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Values added: keeping ethics in your business plan

THE SUCCESS of businesses coming out of recession is almost entirely attributable to the management and leadership of the individuals at the top. The rules of doing business in a post-recession world have fundamentally changed and all managers – financial directors in particular – need to think differently about they work.

Financial directors have had to become much more familiar with tight budgets, restructuring and an increased level of financial scrutiny than they were three years ago. Taking this into account, what lessons can be learnt and what are the key things that you should know about operating in a post recession world?

There are three key areas that I see those working in the finance function struggling with the most; a lack of planning for unexpected threats, the need to protect against risk whilst encouraging innovation and creativity, and increasing public scrutiny which demands a new higher level of transparency and accountability.

Taking steps to address these issues, you can go a long way to future proofing your organisation. Earlier this year, millions of Sony PlayStation accounts were hacked into, leading to the entire PlayStation network being taken off line. It is too early to determine the effect on Sony’s bottom line but there is no doubt that a large proportion of Sony’s 70 million account holders have lost trust in the safety of the organisation.

Cyber security threats are on the rise with 62% of businesses reporting them as major concerns. Last year businesses were rocked by unforeseen events like the volcanic ash crisis and the effect of Japan’s tsunami is still being felt, yet only 49% of private sector organisations have any kind of plan in place to prepare for disruptions to their day-to-day running.

Planning for unexpected business disruptions can be as simple as identifying alternative suppliers, ensuring that all systems are backed up and that IT security is regularly tested and up to date. A prepared media response is also essential as 61% of managers believe that reputation damage is now a more significant threat to their business than financial loss.

Somehow we have got into a mindset where risk management is about compliance and about spotting and fixing problems. Managers haven’t fully woken up to the fact that, applied effectively, a comprehensive risk strategy is a key business tool that can actually help organisations improve performance and identify and exploit new opportunities.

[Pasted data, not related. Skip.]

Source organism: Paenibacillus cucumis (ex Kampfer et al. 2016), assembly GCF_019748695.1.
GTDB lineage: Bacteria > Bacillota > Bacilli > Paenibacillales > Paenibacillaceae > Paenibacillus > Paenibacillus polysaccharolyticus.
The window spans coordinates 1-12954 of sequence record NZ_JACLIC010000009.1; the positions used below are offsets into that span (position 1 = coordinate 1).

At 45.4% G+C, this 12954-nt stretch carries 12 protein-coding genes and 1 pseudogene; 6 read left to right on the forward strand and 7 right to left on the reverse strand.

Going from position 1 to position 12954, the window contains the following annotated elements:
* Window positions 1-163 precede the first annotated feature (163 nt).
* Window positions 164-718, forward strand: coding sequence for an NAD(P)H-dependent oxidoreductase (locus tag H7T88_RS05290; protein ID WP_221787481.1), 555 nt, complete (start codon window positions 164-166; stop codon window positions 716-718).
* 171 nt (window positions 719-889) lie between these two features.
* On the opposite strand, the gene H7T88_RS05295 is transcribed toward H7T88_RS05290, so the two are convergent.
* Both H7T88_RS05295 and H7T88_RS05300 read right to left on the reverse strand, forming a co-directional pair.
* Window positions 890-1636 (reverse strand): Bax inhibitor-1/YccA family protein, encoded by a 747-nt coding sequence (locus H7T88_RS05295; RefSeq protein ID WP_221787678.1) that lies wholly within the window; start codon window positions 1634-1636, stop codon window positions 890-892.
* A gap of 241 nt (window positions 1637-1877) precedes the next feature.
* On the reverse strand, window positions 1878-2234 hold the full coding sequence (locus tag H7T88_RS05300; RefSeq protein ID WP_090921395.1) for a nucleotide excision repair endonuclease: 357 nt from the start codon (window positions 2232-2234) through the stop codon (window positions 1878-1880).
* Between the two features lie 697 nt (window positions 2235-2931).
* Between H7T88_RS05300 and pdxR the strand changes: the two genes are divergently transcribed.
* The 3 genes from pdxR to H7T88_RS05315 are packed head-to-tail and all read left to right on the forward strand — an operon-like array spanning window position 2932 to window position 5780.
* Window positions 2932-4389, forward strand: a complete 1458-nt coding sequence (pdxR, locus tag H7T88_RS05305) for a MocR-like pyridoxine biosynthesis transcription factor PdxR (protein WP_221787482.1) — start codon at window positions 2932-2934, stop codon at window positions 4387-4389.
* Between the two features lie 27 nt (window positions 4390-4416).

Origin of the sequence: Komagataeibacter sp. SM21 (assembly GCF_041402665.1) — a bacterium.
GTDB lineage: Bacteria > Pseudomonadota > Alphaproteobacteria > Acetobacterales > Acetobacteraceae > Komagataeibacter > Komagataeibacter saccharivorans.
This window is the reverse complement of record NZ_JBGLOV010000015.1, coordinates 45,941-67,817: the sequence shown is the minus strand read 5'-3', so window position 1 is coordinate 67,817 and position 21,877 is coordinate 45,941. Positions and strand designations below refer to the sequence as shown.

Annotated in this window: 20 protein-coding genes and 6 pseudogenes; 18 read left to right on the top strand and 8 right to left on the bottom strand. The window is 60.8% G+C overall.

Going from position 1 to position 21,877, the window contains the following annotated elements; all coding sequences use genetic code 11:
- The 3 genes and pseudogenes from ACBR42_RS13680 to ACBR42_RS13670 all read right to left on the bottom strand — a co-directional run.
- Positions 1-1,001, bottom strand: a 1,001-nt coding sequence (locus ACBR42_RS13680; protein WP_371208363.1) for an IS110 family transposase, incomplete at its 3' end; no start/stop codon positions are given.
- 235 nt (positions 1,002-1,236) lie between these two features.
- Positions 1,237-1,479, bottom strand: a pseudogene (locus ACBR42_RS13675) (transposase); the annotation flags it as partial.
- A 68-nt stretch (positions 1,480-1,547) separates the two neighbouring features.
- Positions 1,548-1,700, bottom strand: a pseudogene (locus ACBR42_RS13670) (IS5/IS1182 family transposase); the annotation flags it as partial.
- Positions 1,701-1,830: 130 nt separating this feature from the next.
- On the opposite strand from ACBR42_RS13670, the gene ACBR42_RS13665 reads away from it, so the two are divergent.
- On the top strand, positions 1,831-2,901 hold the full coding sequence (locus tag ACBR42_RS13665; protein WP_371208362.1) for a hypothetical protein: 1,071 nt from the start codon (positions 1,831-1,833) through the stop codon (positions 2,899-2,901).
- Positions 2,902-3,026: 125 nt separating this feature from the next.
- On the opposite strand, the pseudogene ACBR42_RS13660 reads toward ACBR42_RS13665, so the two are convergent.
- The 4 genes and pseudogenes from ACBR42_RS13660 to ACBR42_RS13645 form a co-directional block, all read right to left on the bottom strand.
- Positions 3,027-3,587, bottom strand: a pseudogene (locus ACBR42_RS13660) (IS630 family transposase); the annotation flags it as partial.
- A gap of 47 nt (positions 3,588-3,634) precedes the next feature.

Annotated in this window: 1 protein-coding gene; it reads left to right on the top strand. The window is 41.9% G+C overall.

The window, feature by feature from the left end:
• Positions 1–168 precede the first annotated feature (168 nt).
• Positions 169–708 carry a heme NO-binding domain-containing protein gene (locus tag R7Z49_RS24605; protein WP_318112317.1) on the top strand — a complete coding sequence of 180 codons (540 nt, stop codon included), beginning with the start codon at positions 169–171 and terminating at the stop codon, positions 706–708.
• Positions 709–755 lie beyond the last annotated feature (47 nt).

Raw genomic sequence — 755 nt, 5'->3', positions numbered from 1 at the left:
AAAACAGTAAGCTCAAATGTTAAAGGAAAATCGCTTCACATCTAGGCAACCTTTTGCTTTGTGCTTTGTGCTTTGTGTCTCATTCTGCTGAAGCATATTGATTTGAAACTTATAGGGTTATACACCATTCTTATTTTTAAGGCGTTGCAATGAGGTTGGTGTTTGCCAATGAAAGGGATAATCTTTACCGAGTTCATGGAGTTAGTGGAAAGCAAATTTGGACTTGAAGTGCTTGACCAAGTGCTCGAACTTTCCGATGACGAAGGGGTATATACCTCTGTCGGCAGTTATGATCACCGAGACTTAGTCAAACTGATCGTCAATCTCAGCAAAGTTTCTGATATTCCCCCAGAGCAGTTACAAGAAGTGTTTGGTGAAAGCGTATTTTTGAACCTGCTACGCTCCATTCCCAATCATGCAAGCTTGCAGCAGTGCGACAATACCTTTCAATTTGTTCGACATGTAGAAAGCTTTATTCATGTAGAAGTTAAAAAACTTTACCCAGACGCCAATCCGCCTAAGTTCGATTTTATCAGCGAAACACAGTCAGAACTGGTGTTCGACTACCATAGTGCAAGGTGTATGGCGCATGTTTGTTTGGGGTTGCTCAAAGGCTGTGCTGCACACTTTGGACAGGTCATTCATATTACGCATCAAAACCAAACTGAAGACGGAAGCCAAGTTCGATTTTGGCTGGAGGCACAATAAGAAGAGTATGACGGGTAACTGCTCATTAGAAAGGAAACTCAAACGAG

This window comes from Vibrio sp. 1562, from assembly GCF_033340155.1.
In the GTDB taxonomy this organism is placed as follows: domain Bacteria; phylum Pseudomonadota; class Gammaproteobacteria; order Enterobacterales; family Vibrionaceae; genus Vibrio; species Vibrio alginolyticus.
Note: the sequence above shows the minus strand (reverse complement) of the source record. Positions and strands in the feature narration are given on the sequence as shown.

It can sometimes be hard to find an appropriate balance between capitalising on the opportunities taking risks provides and becoming too risk averse, which tends to stifle creativity and innovation. There is no doubt that managers have become more risk adverse since the recession. The days of an embedded risk-happy culture, as typified by the Royal Bank of Scotland pre-recession, have gone.

Businesses feel they simply can’t afford to get it wrong. Despite the numerous scare stories from the past years, finance directors should not be held back by fear – a certain amount of calculated risk is essential to innovating and branching out into new markets.

Think about your stakeholders when formulating strategies and making decisions. What appetite do they have for risk? How will you explain the rationale behind your decisions to them? The phenomenon of Wikileaks and the publication of all MPs expenses following the parliamentary scandal have helped to usher in this new era where shareholders and customers are demanding and expecting more information and access than ever.

It is therefore essential to ensure that funds are spent and invested in line with the company’s values and ethics. BP, for example, claims to be progressive, responsible, innovative and performance driven, although many would argue that the second of these didn’t seem to be much in evidence during the Deepwater Horizon disaster.

The company values should form the basis of all business decisions and two key areas of this where FDs can make a big impact are remuneration and equality. Staff bonuses, where they can be given, need to be justifiable and there should be nothing that you would not be prepared to share the details of if need be. Again, think about those groups that have a stake in your business and its operations. What are their attitudes to rewards?

There’s no doubt that organisations that successfully exploit the diverse talents of their workforce are always going to be ahead of the game and better placed to capture new markets and compete on a global stage. Currently women make up 46% of the UK’s workforce, but only 5.5% of FTSE 100 executive directors were women. Working with the HR function, FDs need to think smartly about salary offers, promotions and accommodating the flexible working desires of their managers.

Women are still paid less than their male counterparts in most sectors and you risk losing talented female employees if measures are not put in place to reward male and female staff equally. Businesses are currently facing an unprecedented period of change. To thrive in this new world, financial directors need to work on risk strategies and have contingency plans in place. However, business cannot survive without risk although any bold steps taken must be aligned to overall company values and ethics. By taking these vital steps your actions and choices will be both accountable, transparent and ultimately successful.

Ruth Spellman, OBE, is chief executive of the Chartered Management Institute. Her first book ‘Managers and Leaders Who Can: How You Survive and Succeed in the New Economy’, is out now published by Wiley. Follow Ruth on Twitter at @cmi_ceo

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